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Five Lessons From the 2014 NHL Offseason

What can the NHL learn from 2014’s offseason moves in order to make the right calls this summer?

We’re now officially a few days into the 2015 offseason, which means we’re also just a year or so away from knowing how badly everyone screwed it up.

After all, that’s the way NHL offseasons usually go. There’s lots of excitement as the moves are being made, with plenty of blind optimism countered by an occasional unexplained sense of dread. And then, after enough time has passed, the benefit of hindsight kicks in and we realize that most of what happened was a mistake.

Take last year. We saw a busy summer of trades, signings, re-signings, and others deals, and as with most years, the majority of the big moves didn’t work out. Some seemed fine at the time, but turned out to be busts. Some were widely panned by everyone from the beginning, and everyone turned out to be right. And some moves worked out reasonably well, but for various reasons didn’t quite provide the contender-making boost that teams were hoping for — we can file the acquisition of big names like Jason Spezza, Paul Stastny, Ryan Miller, and Jarome Iginla into that category.

But there are always a few exceptions, and some of last year’s moves did work out — brilliantly in some cases. So today, let’s put on our 20/20 hindsight glasses and take a look at five of the best transactions of the 2014 offseason to see what we can learn from them heading into this summer.

1. The Islanders Bolster the Blue Line

The move: OK, we’re cheating a bit here, since we’re actually looking at two moves, but they were similar enough in timing and intent that we’ll lump them together.

Coming off a brutal 2013-14 season, the Islanders were reasonably well stocked with offensive talent, but needed big help in goal and on the blue line. They addressed the former by trading for the rights to Jaroslav Halak and then signing him before free agency, which is a move that we could also include on this list if you’re willing to count May as the offseason.

That still left the defense, and as the summer wore on it looked like GM Garth Snow had struck out. Then, less than a week before opening night, the rumor mill churned to life with reports that the Isles had acquired a defenseman. It was Boston’s Johnny Boychuk. No, wait, scratch that, it was Chicago’s Nick Leddy. Eventually, the source of the confusion became clear: The Islanders had actually landed both guys on the same day. The moves addressed a need, the price was reasonable, and the Isles went on to post their first 100-point season in more than 30 years.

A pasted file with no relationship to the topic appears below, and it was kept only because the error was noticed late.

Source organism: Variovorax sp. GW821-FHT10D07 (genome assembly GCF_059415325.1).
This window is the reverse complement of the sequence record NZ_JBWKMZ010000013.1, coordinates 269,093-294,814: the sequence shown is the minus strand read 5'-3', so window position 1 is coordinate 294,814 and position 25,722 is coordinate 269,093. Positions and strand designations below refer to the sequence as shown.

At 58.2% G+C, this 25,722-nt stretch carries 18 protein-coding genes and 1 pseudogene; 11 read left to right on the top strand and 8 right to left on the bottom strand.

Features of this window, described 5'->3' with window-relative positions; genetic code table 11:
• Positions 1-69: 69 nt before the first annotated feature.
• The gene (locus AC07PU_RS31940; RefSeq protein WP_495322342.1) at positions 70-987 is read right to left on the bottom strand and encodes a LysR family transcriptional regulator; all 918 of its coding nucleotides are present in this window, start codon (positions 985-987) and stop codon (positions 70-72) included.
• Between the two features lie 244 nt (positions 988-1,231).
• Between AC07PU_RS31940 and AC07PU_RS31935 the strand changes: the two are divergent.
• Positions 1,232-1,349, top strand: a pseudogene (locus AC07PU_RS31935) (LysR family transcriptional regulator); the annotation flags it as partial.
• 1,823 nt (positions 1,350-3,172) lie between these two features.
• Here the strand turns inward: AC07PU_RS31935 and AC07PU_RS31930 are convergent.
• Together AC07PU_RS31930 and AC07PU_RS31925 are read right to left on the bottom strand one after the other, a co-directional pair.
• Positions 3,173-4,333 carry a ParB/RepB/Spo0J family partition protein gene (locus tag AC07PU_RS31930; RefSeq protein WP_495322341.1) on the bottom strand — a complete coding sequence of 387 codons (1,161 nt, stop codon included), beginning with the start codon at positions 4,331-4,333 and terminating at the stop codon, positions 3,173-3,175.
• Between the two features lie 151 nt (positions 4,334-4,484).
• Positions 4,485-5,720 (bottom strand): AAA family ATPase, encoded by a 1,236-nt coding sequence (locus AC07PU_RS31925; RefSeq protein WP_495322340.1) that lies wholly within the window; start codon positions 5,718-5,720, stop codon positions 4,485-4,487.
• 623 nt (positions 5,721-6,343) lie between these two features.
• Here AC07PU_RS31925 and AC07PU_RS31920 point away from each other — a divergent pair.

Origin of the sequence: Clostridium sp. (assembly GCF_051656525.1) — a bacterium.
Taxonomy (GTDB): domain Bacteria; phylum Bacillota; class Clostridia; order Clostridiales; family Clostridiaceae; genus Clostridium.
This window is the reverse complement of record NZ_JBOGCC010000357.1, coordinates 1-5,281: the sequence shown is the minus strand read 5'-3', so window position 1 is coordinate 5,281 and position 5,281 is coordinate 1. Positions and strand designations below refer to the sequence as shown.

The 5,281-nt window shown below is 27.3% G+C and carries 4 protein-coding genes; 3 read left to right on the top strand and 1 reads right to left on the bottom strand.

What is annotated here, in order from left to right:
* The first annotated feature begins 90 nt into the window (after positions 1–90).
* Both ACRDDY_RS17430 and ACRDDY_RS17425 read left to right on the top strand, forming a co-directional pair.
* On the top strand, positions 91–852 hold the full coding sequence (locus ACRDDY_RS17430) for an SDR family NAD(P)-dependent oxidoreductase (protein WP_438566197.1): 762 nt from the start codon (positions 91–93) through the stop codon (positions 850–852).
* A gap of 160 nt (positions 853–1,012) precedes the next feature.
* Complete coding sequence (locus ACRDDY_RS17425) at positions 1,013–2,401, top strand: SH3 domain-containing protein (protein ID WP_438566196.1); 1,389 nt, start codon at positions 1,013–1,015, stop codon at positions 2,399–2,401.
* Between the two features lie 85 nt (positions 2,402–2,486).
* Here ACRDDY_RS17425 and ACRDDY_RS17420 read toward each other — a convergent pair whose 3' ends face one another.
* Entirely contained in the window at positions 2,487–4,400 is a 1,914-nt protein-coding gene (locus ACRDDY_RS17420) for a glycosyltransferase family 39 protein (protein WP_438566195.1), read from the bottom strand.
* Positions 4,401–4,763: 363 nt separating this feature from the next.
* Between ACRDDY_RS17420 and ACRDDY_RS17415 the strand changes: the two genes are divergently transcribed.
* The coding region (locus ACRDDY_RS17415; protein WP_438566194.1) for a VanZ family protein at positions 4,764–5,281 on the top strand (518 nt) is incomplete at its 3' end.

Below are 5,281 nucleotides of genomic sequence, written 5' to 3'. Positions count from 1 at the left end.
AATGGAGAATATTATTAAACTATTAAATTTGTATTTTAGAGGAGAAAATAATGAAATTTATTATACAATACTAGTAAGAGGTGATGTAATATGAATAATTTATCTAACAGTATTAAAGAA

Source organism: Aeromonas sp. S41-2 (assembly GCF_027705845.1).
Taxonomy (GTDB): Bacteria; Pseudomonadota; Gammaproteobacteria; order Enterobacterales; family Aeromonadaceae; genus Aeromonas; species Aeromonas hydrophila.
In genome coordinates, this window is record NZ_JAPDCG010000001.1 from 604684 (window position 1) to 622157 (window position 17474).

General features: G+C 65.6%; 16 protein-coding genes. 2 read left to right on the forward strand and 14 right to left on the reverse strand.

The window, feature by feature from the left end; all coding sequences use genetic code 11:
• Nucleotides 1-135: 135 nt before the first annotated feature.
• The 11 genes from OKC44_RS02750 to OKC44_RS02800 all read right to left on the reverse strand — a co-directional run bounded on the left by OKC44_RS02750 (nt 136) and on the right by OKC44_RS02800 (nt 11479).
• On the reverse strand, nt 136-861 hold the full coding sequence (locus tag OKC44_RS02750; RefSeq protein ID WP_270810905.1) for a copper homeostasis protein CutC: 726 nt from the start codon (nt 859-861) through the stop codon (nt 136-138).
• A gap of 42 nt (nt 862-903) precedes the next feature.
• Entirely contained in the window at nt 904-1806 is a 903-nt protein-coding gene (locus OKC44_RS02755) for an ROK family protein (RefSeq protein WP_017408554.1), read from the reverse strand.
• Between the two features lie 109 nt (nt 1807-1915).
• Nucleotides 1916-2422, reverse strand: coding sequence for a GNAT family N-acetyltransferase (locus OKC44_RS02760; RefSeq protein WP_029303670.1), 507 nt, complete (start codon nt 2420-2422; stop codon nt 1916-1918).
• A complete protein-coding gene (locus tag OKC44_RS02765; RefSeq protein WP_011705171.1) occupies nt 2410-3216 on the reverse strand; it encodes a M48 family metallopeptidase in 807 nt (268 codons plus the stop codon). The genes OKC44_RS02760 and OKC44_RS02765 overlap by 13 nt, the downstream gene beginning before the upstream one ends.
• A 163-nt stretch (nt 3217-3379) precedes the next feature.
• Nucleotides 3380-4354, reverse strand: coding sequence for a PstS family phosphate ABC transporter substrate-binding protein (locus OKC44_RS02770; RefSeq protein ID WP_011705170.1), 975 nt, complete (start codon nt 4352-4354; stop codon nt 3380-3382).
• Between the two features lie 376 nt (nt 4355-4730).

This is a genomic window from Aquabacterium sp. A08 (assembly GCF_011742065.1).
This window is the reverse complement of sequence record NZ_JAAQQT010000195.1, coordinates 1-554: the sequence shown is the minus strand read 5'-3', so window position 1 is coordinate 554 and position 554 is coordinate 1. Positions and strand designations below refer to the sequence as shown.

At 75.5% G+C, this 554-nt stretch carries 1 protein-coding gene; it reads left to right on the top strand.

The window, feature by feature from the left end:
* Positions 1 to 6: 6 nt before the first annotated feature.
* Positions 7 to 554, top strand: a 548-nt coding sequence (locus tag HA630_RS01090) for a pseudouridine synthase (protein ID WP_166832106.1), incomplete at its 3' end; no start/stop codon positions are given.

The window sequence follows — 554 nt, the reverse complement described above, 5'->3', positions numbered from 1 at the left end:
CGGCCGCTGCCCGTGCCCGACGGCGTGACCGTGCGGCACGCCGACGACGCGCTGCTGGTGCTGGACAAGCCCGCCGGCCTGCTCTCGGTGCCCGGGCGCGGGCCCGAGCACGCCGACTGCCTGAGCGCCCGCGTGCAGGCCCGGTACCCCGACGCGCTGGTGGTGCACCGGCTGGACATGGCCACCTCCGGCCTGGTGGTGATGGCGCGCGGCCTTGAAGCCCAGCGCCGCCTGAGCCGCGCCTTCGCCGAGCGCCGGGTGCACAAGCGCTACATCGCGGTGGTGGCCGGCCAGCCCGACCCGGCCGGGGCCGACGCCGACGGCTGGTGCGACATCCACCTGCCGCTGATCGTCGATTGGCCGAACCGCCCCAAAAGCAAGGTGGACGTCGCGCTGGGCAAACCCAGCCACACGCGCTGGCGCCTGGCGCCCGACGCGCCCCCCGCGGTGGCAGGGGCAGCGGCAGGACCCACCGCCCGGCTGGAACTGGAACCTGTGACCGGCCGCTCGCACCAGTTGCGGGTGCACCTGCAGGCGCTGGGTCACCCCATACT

The lesson: In addition to the timing and the position, both trades had another factor in common: They involved teams that would have liked to have kept the players, but were forced to make tough choices because of looming salary-cap crunches. It’s not hard to see how that lesson could apply to this coming offseason, as several teams will once again be tight against a cap that could come in lower than projected. That includes both the Bruins and Blackhawks yet again, but they’re far from the only ones.

With the cap not rising much this year, teams may be under more pressure than ever to cut contracts, and they probably won’t be able to wait until October to do it. As the Islanders showed, some available cap room, a few inexpensive assets to dangle, and a little bit of patience can add up to a nice little bargain or two.

2. The Ducks Trade for Ryan Kesler

The move: With Kesler wanting out of Vancouver but holding a full no-trade clause, he was able to more or less pick his landing spot. That meant the Ducks were able to get him relatively cheaply, giving up Nick Bonino, Luca Sbisa, a late first-round pick, and a third-rounder.

The thinking behind the move was clear: Even coming off of a 116-point season, the Ducks were viewed as being one notch shy of the Blackhawks and Kings among the West’s best teams. With most of the conference’s top clubs boasting impressive depth down the middle, the Ducks needed a second-line center to take some of the pressure off Ryan Getzlaf. Kesler seemed like the perfect fit.

The lesson: When circumstances hand you an easy win, take it. It’s hard to give the Ducks too much credit here — again, Kesler basically forced the move — but when it fell into their lap, they didn’t let it slip away. And they wound up getting pretty much exactly what they’d hoped for. Kesler played well during the season, then stepped up his game to become a force during the playoffs. In the end, it wasn’t enough to get past the Blackhawks in a tight conference final, but with the Kings’ surprising fade, the Ducks head into next season as prohibitive favorites in the Pacific and a solid Stanley Cup contender.

There’s a second lesson to be found here, this one from Vancouver’s perspective: Be careful with those no-trade clauses. The Canucks weren’t the only team burned on this one; the Senators had a deal with the Predators for Jason Spezza that the longtime star blocked with his limited NTC, resulting in Ottawa settling for a less favorable deal with Dallas instead. In a league where players will probably always want at least some control over potential trade destinations, teams seem to finally be figuring out the value of pushing back on NTCs, or at least limiting them as much as possible. Now let’s see which teams cave on that point in the chaos of July 1. If your favorite team is handing NTCs out like Halloween candy, it probably won’t be long before you regret it.